Wisconsin John Doe Leak Exposes Democrats’ Contempt For The Law

Wisconsin John Doe Leak Exposes Democrats’ Contempt For The Law

The Wisconsin John Doe affair is one of the more shameful episodes in modern American political history, in which a hyper-partisan Democrat district attorney weaponized the Wisconsin legal system against innocent families as part of a vicious and unhinged political crusade against conservatives. An assembly line of rubber-stamped search warrants and subpoenas, early-morning raids, threats from police officers to keep quiet, wanton property seizure: “I no longer feel safe,” one victim said, “and I don’t think I ever will.”

The victims received such treatment simply because they dared to hold political opinions offensive to Wisconsin Democrats.

Injecting a measure of sanity into the whole sleazy affair, the Wisconsin Supreme Court last year ordered the investigation halted and the seized evidence destroyed. “It is utterly clear,” wrote Justice Gableman, “that the special prosecutor has employed theories of law that do not exist in order to investigate citizens who were wholly innocent of any wrongdoing.” Later they would amend the order slightly: instead of destroying the evidence, it was to be sealed and turned over to the court.

The court order was entirely reasonable. After they shockingly abused the investigatory apparatus of the Wisconsin state government, the John Doe squad’s evidence could reasonably be considered corrupted. But someone involved in the whole affair ignored the court order and leaked a set of sealed documents to The Guardian. The documents allegedly show “the pervasive influence of corporate cash in the democratic process” as well as “the extraordinary lengths to which politicians, lobbyists and even judges go to solicit money.”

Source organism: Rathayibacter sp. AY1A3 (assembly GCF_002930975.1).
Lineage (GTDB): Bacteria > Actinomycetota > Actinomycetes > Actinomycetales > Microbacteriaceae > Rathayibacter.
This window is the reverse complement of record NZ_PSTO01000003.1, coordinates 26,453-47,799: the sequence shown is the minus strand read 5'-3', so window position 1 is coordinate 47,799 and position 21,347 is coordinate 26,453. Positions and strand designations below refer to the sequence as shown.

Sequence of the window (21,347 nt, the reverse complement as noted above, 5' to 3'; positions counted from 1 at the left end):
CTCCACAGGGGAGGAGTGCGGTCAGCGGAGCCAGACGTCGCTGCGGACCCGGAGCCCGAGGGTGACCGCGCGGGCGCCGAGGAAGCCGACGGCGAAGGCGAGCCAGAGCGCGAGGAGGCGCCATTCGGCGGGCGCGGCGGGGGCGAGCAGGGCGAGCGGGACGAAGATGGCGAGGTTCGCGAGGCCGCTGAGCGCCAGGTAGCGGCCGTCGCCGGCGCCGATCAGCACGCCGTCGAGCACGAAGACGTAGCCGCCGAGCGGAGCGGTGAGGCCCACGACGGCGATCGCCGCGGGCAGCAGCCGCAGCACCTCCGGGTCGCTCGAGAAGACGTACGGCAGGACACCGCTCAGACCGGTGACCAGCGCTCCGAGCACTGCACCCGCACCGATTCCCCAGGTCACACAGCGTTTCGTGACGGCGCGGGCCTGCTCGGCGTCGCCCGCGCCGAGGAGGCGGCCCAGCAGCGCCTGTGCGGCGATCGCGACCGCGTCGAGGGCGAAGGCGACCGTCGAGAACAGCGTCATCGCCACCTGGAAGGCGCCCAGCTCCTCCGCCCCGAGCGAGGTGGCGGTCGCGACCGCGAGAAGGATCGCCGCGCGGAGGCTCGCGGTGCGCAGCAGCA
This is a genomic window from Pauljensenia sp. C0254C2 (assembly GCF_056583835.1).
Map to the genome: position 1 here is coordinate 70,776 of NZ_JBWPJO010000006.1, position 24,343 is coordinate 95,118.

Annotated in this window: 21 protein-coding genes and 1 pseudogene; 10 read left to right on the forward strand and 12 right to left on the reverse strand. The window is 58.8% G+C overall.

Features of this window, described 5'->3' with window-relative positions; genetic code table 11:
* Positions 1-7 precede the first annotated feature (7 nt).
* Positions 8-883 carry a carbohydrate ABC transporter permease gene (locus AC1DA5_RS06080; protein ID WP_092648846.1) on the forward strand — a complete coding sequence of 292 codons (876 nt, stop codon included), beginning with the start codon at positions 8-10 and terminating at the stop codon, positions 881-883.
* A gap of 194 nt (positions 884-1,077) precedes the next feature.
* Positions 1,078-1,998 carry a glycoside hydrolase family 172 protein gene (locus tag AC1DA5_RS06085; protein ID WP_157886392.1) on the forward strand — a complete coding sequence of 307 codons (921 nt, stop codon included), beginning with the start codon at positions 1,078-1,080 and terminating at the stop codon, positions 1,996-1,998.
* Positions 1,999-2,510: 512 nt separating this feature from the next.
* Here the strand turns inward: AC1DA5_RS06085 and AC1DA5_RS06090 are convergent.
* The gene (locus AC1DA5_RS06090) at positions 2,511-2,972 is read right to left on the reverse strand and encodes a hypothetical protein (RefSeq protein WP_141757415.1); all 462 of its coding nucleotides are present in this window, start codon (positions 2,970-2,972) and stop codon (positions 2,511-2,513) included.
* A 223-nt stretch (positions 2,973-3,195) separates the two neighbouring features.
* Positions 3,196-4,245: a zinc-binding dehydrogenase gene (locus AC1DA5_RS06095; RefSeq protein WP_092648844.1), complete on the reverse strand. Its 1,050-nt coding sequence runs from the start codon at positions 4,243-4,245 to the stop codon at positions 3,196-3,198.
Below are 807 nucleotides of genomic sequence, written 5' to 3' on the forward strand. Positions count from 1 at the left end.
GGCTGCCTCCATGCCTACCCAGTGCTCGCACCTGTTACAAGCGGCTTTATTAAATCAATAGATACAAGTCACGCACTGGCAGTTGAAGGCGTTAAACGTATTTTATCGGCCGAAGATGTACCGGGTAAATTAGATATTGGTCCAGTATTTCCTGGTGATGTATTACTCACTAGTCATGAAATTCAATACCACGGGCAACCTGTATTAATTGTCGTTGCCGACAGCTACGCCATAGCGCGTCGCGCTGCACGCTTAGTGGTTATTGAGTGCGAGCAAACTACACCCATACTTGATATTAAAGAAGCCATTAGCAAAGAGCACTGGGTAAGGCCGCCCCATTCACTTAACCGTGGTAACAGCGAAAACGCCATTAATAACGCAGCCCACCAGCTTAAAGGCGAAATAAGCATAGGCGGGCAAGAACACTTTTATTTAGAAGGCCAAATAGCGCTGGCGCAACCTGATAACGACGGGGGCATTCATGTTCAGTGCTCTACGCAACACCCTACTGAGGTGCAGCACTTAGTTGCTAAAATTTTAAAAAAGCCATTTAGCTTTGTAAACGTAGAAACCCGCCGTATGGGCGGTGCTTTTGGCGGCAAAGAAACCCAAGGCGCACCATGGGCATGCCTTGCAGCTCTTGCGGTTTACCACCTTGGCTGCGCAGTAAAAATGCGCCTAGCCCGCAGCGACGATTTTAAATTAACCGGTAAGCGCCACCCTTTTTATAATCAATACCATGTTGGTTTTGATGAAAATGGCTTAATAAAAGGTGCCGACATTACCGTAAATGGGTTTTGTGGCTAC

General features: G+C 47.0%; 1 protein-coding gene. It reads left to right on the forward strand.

Stop the presses, everyone, The Guardian has the scoop: politicians are desperate for campaign cash!

The leaked documents do not appear to expose any criminal misconduct by Wisconsin Gov. Scott Walker. They do show the same old story of the American political landscape: a Democratic Party and a liberal establishment that regularly engages in criminal political misconduct and abject political persecution of its opponents.

It is clear that someone involved in the John Doe investigation, incensed that a court had slapped down his or her gross abuse of state power, decided to disobey a court order and attempt one final time to destroy Walker’s political career. It will not work, of course—Walker appears to have done nothing actionable—but the leak is nonetheless troubling, chiefly because it underscores yet again the persistent lawlessness of much of American liberalism.

This is not an aberration. Much of modern American liberalism’s tactics rest upon a vicious set of double standards and abuses of government power. The IRS’s targeting of political opponents; its maltreatment of conservative advocacy groups; the targeting of conservative politicians; the proposals to persecute climate-change skeptics; the tactical lawsuits to punish pro-life advocacy—it is all of a piece, all meant to silence conservative voices and stymie conservative political efforts.

The obvious flouting of the Wisconsin Supreme Court’s ruling is more of the same. The point of both the John Doe scandal and the latest document leak is to frighten and embarrass conservatives into shutting up. Breaking the law is clearly no impediment for liberals in this case. What matters is making the Right scared to assert itself in politics and contentious public debates.

Walker took on the public unions of Wisconsin, and he has paid for it with years of harassment, headaches, and public embarrassment. Assuredly it has been a rough ride. But he provides a worthwhile example to follow: rather than fold in the face of this unprincipled assault, he refused to back down. Conservatives should resolve to do the same, because these dishonest liberal tactics aren’t going anywhere anytime soon.

Daniel Payne is a senior contributor at The Federalist. He currently runs the blog Trial of the Century, and lives in Virginia.
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